Though the basic path is laid out, it still allows for self-discovery along the way. That discovery along the way is what makes the process so fulfilling. As much as Vamona’s canvas tends to globalization, a common humanity and secular faith - a resultant parochial resistance is born in its interstices. If Vamona had chosen to take sides, belonged to one religion, one state - matters would have been easier, even prosperous. But his quixotic zeal to mix, crosshatch, muddle shades across borders confuses senses brought up on ideas of nationalism, provincialism, fenced borders, class, race and caste.
Can the knight of faith, Vamona answer existential questions such as, “Knight, where do you belong? What is your mother tongue? What is your religion? “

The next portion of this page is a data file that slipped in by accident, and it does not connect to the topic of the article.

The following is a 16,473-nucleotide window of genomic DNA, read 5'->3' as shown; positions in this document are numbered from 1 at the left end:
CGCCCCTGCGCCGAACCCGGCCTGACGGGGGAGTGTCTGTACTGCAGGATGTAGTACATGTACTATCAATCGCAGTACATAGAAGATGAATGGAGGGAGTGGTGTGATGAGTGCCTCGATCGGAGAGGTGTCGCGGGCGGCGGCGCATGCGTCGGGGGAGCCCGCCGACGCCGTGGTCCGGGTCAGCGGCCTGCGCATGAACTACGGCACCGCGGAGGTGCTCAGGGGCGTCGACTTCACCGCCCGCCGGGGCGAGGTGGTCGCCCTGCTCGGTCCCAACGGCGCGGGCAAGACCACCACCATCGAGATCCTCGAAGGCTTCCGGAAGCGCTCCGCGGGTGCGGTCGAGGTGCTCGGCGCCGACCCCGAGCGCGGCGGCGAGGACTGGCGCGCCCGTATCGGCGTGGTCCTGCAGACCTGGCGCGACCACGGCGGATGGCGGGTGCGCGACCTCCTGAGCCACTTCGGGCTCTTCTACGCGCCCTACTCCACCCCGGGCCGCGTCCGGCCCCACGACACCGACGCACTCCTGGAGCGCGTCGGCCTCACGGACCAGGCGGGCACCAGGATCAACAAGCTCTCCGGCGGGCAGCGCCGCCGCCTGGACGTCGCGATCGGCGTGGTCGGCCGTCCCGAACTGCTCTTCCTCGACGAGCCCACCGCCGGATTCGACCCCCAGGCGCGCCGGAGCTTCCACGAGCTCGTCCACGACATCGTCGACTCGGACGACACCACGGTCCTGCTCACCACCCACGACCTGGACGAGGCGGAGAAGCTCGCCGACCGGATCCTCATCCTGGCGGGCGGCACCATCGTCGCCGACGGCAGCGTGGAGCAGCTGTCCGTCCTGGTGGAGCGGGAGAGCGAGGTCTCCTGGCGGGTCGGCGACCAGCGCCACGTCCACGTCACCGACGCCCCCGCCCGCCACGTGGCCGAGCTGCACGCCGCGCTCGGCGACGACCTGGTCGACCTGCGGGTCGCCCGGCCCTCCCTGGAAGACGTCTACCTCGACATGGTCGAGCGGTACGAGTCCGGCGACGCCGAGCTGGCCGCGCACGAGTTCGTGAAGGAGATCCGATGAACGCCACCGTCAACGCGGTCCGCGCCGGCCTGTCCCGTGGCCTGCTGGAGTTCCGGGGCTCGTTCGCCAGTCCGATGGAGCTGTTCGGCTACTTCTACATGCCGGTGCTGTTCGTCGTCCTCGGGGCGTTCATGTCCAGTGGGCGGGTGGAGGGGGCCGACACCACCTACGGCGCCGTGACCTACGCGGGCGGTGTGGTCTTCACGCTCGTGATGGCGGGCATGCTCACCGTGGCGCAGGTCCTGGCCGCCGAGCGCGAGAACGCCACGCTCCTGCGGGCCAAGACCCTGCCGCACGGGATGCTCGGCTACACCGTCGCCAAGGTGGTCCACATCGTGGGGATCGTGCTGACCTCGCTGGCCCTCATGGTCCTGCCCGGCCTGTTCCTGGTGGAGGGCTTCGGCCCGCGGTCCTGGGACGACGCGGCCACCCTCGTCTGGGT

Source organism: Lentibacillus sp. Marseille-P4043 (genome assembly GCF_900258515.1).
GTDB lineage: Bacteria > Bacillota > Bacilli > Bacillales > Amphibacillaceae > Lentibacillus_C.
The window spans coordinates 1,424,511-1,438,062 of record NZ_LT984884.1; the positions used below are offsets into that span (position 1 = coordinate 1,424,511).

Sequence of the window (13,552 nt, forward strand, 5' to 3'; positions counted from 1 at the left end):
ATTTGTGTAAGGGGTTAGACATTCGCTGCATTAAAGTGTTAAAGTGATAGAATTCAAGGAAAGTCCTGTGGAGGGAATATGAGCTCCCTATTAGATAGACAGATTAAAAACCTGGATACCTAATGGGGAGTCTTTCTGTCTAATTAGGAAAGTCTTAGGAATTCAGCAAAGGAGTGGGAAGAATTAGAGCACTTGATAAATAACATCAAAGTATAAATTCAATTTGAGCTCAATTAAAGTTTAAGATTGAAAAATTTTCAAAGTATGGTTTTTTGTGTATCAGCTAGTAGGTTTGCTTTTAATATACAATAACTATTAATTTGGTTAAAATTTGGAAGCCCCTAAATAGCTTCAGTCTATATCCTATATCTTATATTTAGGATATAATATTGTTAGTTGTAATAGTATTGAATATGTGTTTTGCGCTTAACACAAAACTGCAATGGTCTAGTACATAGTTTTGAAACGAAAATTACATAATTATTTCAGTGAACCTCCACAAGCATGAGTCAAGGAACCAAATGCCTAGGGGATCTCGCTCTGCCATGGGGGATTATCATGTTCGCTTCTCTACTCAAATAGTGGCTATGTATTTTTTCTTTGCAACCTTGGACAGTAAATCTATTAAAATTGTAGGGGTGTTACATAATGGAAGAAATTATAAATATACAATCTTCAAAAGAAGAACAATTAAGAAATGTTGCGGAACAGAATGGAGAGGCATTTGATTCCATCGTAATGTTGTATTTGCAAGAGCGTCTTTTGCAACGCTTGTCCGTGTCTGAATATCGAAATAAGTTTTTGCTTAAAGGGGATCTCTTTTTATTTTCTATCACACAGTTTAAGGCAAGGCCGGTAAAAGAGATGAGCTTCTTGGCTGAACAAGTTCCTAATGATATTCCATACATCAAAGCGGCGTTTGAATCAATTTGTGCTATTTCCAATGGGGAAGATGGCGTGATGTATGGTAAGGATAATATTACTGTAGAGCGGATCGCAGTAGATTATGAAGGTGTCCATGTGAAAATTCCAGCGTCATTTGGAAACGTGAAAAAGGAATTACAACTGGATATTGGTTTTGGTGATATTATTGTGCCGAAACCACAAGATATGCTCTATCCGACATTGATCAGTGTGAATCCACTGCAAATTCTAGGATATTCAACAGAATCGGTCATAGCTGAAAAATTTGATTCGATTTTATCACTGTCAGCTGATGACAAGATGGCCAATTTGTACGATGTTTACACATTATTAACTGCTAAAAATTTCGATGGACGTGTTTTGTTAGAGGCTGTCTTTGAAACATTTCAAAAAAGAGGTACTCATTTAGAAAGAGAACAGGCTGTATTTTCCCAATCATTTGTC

“Well you see, I was born in Goa, but I belonged to Portugal for 16 years, then to Mozambique for 13 years and now I am back in Goa but they ask me, where was I for 29 years?,“ says Vamona.
A group of culture creative are beginning to answer the questions on behalf of the knight in the book ‘The Many Lives of Vamona Navelcar’.
Jugneeta Sudan is a writer and literary critic based in Goa. She also contributes to Daily O' and India Today Group. She is currently working on a book, titled, A Philosophical Quest into Human Sexuality.' She writes on literature in dialogue with art, music, films, philosophy, psychology, sciences and theology. Follow her blog here.
The Many Lives of Vamona Navelcar (Fundacao Oriente; 2017) can be purchased from the Fundacao Oriente in Panjim or Dogears Bookstore Margao. For online purchases click here.